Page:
After working for several private companies and research institutes, JPCERT is now engaged in what is called “active defense”.
-How did you come to join WARPSPACE?
It all started with the COO, Mr. Azuma, who is a trustworthy person.
I had the opportunity to work with him at my previous workplace and knew his personality.
I am also a member of the Space Security Subcommittee established by the Cabinet Office. I had seen and heard the company name WARPSPACE several times there and had the impression that they work on a quite challenging project.
And when he approached me, I wanted to support WARPSPACE from the perspective of cyber security.
Cyber criminals gather in growing industries
－I would like to ask you again, “What is cyber security”?
In a word, cyber security for me is to protect profits. If I were to add a little more, I would say that it is a means to protect life, body, and property. Many experts in other countries have a similar view.
In the past, information security was something of an added value for society. Today, however, cyber security has become critical. If a cyber attack were to occur, many industries would be affected, including finance and healthcare. Transportation…… for example, if an aircraft is cyber-attacked, the worst case could have serious consequences for life and body.
-Is the space industry also a target of cyber attacks?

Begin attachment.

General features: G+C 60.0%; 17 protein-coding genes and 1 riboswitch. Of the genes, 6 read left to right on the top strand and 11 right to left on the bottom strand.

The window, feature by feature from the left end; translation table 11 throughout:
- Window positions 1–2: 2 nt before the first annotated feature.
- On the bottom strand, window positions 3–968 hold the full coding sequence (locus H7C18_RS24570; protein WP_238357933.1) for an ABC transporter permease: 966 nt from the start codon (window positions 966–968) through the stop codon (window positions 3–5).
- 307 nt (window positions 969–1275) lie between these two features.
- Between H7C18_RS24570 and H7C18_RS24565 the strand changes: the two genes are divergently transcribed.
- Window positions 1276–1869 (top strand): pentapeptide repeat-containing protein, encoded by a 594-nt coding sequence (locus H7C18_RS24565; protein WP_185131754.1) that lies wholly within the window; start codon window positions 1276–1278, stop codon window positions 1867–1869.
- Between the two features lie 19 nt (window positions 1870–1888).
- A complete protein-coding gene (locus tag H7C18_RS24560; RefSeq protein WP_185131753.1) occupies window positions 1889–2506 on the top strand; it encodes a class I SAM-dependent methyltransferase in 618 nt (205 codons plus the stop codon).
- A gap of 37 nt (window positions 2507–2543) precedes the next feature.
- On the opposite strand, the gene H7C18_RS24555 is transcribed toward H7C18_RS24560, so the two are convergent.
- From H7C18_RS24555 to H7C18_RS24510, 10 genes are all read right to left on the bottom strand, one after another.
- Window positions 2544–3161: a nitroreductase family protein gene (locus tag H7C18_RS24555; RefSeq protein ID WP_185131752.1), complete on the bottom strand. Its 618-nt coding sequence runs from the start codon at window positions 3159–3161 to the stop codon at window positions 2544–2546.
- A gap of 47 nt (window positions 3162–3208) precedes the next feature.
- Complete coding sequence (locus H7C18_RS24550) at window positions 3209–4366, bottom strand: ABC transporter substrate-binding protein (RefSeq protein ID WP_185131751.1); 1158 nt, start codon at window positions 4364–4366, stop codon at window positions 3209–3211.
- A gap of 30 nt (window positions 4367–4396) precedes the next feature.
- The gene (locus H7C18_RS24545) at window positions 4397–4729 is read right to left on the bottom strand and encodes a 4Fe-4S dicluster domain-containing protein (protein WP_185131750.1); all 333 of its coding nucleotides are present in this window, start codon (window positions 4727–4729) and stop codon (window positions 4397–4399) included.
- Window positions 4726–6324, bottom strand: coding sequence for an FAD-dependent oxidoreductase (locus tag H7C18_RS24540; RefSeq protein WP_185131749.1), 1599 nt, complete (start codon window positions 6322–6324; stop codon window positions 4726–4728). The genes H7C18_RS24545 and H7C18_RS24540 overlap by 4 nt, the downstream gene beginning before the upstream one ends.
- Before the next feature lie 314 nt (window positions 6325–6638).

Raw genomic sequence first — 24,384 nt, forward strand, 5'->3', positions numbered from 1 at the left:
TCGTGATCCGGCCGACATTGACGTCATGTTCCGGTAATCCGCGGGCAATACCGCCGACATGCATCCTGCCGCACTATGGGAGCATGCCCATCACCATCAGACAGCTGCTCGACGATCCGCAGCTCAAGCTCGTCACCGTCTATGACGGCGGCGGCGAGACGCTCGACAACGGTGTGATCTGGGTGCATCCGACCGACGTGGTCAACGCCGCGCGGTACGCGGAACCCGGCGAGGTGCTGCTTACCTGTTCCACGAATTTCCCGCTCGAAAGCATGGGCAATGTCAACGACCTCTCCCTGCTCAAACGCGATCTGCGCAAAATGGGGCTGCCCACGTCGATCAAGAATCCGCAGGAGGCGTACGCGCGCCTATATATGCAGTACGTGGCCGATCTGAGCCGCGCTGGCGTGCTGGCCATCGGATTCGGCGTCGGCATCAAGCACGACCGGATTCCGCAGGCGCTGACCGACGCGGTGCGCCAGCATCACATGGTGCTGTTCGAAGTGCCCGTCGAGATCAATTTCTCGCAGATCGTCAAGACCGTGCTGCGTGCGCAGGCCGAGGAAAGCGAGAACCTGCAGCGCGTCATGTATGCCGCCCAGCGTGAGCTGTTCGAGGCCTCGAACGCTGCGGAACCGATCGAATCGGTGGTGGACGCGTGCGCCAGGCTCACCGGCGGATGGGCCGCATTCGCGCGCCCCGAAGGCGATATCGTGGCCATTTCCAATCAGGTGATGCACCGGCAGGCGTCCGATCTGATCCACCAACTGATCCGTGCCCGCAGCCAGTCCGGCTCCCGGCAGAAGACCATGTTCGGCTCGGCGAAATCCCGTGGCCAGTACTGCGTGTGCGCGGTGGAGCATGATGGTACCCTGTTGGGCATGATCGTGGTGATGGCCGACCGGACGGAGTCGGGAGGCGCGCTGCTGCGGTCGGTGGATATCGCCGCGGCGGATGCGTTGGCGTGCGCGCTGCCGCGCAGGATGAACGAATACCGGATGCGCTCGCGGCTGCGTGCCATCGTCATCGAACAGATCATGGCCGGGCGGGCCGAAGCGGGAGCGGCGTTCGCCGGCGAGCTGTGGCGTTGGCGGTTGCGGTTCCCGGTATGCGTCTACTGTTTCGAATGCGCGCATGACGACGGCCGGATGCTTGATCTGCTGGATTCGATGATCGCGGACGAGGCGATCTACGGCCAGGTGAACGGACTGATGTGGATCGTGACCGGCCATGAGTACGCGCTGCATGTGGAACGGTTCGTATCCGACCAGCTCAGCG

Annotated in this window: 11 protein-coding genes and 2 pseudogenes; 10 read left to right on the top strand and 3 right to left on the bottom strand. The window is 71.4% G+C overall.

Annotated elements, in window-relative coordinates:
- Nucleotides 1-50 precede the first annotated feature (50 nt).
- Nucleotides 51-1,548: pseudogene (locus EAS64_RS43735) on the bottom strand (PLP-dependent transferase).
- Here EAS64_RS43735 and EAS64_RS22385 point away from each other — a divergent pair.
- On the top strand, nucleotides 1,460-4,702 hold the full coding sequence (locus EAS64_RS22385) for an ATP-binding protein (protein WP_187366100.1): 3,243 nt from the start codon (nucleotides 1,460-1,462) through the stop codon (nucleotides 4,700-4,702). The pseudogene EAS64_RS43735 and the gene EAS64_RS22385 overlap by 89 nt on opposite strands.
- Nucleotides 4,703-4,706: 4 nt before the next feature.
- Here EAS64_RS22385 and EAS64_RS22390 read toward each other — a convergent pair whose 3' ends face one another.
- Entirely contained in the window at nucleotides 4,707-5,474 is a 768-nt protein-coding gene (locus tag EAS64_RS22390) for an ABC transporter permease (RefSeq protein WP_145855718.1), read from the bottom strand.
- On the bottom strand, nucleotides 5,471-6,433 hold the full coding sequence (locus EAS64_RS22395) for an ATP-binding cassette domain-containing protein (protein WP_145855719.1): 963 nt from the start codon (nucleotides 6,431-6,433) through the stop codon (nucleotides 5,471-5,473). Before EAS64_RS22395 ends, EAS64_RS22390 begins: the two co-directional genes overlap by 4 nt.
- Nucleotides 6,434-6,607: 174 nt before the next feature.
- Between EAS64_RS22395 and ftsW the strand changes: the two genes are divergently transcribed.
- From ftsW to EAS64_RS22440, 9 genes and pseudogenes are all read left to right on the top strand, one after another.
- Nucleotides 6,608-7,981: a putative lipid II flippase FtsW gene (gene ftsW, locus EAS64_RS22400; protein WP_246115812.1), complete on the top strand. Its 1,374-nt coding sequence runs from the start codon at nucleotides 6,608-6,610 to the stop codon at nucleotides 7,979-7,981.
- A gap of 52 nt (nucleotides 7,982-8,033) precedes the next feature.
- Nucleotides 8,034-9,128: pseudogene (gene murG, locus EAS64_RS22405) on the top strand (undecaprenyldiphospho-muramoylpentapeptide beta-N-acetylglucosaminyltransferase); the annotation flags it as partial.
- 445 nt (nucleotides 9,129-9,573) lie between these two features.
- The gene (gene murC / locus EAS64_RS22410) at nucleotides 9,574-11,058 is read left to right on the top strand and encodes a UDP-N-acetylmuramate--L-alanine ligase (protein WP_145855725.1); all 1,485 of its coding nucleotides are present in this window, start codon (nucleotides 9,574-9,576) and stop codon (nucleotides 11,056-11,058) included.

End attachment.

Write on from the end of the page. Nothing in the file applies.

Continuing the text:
Between nations, there are already cyber attacks in the space sector. Currently, the focus is on cyber reconnaissance, which is presumed to be in preparation for future destructive attacks.
In addition to cyberattacks that are part of military operations, the growing business area is also attractive to criminals, attracting a variety of cybercriminals like hyenas. Given the pattern of cases that have occurred in closely related industries, it is natural that the space industry will also experience cyber attacks and cyber crimes targeting private companies in the future.
I don’t know when this will happen, but I think it will peak within 5 to 10 years.
－What kind of cyber-attacks do you foresee in the space sector?
The first is “eavesdropping”. It is difficult to directly access and eavesdrop on satellites in space, so ground stations are actively targeted. At the same time, they steal information from space agencies, companies, etc., about the people they belong to.
The second is “jamming”. Communication networks that utilize satellites provide services to various industries, which can be hit if they are shut down. Instead of stopping it completely, it could be disguised as a system failure to dramatically lower the volume of communications and reduce the quality of service.